ERUCES Will Present Cross Domain Solution Sharing through Encryption at the 2008 Federal Information Assurance Conference

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ERUCES' Vice President of Global Security Solutions will present "Cross Domain Information Sharing and Redaction through Encryption" at the 2008 Federal Information Assurance Conference in Washington, D.C. The presentation demonstrates encryption key server techniques to enforce multi-tiered network rights while allowing data sharing between multiple information domains.

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Cross Domain Information Sharing and Redaction through Encryption

ERUCES' Vice President of Global Security Solutions & Sales, Jon-Michael C. Brook, will present at the 2008 Federal Information Assurance Conference (FIAC) in January. Giving a talk entitled "Cross Domain Information Sharing and Redaction through Encryption" Mr. Brook will discuss how encryption may be used to compartmentalize information, share that information with lower domains when appropriate and even variably replace sensitive data on the fly.

"Currently, organizations within the federal, intelligence, and law enforcement communities have difficulties controlling the dissemination of data," said Mr. Brook. "We always hear 'It's all or nothing.' We feel encryption coupled with XML controls might be a good manner for restricting Cross Domain Solutions. Most people think of encryption as making information unreadable, but with some special encryption key server techniques, you can use cryptography as a parsing mechanism. At the same time, our Hidden Link allows pseudonymization which may be used for automated redaction."

A Cross Domain Solution allows controlled information flows from a classified environment to an environment with a lower sensitivity level. Maintaining the information flows is the critical problem. One method for defining information which may be transferred downward involves using XML.

XML controls such as tagging refer to the process of marking information with meta-data, or data about data. If you think in terms of a grocery store, each of the different stickers on a box of Wheaties could be characterized as meta-data. Companies utilize each of the stickers to divide information for the consumer, for the stocking shelf, for the checkout counter, etc… The circle around nutritional information really doesn't apply to the person scanning the bar code.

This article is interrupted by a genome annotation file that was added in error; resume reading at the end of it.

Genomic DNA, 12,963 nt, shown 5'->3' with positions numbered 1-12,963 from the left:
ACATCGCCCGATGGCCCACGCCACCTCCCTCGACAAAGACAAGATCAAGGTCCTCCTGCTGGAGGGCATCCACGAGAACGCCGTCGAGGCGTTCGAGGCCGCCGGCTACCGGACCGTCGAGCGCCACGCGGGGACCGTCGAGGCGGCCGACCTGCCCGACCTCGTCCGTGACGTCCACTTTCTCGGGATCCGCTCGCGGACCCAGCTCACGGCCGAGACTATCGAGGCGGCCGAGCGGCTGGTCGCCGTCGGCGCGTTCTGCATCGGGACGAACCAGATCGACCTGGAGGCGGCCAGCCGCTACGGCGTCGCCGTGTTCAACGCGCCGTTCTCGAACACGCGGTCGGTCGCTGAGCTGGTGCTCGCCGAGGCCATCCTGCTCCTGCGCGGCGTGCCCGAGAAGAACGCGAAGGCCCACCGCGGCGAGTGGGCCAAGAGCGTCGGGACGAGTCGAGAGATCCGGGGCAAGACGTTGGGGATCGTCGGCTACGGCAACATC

This same idea may be applied in a Cross Domain Solution to a terrorist warning. Some XML stickers show information destined for the state and local government, some for the FBI, and others still for the TSA. By encrypting the different XML marked pieces, only people within the appropriate group may read their part of the warning. The TSA might need access to the same info as the Law Enforcement Community, but not the warrant/search and seizure information that the FBI is looking for.

"We originally saw pseudonymization through encryption as very applicable in the research and medical communities," said Dr. Bassam Khulusi, President and CEO of ERUCES. "As we became more involved in the Federal market space, our customers recognized this technology could be used in CDS environments."

"Pseudonymization will be the next hot topic in data mining, and it's all predicated on the ERUCES' Hidden Link" according to Mr. Augie Vasic, Vice President of Software Development. "In multi-domain scenarios such as CDS, the techniques allow/disallow data searches and document references that something else exists. From that existence, a user may pursue the appropriate channels to reveal the hidden data, whether that be a trusted third party such as the Justice Department, or an entity within the higher level domains."

According to the FIAC's website, "For the past seven years the FIAC Conference has brought together the leading advocates for Information Assurance within the Federal Government, Industry, and Academia. In this our eighth year we intend to continue this trend while providing a venue which will be more accessible…" with a more centrally located venue.

About ERUCES:
ERUCES is redefining cryptographic security, providing encryption key server management and key distribution products that protect Databases, Workstations, Servers, Web Services/Application Servers and third-party applications. ERUCES Tricryption software utilizes standard encryption algorithms implemented in validated cryptographic modules. ERUCES is a privately held software company headquartered in Kansas City with offices in Tampa, Orlando, and Columbia, MD. For further information on ERUCES, visit http://www.eruces.com.

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Jon-Michael Brook
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